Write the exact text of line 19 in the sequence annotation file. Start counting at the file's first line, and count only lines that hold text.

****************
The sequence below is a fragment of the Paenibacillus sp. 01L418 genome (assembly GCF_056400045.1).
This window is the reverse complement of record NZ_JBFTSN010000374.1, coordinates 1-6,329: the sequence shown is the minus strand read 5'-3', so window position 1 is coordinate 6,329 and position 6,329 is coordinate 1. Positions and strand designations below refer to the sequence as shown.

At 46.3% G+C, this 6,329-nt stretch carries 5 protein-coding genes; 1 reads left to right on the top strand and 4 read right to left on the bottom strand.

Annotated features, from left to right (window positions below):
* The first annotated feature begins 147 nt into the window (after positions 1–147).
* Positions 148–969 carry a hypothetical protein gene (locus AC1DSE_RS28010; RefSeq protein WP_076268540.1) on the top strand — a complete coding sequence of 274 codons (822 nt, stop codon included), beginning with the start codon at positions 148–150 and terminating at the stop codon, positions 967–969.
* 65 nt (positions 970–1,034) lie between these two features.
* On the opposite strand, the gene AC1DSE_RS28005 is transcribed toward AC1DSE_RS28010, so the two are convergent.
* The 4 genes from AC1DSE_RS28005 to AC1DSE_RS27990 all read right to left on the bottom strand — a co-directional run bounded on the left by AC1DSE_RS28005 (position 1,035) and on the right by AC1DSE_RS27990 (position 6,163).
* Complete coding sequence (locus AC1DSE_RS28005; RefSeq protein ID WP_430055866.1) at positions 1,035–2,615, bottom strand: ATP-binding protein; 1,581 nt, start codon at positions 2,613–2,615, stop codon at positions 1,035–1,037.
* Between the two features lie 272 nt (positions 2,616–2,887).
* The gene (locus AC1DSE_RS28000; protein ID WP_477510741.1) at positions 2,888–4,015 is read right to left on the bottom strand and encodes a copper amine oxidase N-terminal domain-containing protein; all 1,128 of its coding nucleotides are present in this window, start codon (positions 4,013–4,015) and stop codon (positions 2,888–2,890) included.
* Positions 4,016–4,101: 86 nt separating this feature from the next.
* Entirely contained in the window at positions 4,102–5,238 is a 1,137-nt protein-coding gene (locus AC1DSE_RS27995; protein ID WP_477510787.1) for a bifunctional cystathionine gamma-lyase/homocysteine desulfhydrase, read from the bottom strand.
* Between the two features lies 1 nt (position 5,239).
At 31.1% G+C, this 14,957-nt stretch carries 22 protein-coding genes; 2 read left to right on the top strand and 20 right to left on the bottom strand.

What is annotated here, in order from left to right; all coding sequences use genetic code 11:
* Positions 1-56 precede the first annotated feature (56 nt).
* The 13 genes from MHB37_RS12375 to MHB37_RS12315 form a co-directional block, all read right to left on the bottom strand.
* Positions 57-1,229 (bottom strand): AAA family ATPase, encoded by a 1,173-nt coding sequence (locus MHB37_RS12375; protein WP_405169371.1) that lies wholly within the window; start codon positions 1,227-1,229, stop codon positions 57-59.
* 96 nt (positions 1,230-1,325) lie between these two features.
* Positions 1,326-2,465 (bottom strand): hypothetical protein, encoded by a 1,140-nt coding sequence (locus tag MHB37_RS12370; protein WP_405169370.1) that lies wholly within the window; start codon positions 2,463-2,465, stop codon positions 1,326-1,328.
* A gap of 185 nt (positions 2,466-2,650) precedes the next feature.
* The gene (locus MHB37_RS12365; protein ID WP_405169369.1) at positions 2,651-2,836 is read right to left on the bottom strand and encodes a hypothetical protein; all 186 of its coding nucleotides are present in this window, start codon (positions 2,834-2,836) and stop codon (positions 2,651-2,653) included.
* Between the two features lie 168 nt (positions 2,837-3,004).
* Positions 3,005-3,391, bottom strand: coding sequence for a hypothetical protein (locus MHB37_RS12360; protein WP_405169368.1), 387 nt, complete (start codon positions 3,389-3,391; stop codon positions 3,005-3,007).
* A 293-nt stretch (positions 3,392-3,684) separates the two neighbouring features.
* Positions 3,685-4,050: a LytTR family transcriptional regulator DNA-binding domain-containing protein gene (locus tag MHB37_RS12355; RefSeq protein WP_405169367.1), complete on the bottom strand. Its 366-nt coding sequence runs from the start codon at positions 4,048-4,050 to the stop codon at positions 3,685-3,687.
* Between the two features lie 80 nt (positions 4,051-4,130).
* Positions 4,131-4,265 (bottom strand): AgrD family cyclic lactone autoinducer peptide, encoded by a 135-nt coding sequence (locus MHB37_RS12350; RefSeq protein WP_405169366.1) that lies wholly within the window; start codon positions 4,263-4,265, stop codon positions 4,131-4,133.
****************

* The 13 genes from MHB37_RS12375 to MHB37_RS12315 form a co-directional block, all read right to left on the bottom strand.